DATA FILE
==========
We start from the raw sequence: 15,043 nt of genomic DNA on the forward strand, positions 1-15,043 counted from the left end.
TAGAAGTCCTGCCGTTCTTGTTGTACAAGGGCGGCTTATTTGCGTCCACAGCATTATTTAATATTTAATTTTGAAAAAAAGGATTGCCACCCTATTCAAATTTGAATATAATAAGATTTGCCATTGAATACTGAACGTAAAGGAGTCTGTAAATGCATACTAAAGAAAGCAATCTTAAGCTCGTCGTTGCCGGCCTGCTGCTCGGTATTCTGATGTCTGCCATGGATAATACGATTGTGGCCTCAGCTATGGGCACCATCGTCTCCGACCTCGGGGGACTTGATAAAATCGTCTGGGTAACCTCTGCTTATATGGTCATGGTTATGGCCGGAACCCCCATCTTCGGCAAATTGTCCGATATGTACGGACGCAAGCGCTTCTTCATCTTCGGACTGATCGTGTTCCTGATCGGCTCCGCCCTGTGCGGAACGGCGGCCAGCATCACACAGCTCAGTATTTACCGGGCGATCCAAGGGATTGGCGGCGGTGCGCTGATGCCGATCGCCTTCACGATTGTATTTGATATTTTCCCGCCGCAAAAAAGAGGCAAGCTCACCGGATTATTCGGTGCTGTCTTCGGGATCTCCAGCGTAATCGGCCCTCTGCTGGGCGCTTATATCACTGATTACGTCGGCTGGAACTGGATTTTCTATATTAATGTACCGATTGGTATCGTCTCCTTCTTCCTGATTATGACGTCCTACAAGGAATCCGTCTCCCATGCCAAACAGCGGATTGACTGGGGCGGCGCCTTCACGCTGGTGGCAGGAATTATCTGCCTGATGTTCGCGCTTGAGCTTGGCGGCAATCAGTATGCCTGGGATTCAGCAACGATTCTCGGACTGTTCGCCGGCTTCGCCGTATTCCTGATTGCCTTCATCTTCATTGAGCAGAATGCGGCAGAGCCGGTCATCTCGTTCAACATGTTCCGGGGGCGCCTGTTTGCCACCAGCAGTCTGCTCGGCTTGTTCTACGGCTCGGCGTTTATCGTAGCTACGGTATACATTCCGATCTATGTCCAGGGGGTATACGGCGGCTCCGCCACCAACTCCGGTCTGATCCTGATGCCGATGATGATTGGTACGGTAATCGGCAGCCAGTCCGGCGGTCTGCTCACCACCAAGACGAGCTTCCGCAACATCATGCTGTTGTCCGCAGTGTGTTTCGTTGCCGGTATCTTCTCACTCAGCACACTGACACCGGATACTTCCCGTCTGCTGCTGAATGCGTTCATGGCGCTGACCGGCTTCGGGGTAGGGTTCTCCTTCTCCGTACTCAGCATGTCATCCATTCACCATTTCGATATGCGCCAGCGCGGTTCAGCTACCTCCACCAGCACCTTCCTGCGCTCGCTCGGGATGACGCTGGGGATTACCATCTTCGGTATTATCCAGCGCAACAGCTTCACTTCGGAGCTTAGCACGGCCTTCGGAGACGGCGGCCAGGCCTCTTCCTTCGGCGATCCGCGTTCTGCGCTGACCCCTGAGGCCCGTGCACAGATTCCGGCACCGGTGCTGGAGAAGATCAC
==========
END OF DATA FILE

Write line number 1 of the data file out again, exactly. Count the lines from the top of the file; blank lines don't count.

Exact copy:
We start from the raw sequence: 15,043 nt of genomic DNA on the forward strand, positions 1-15,043 counted from the left end.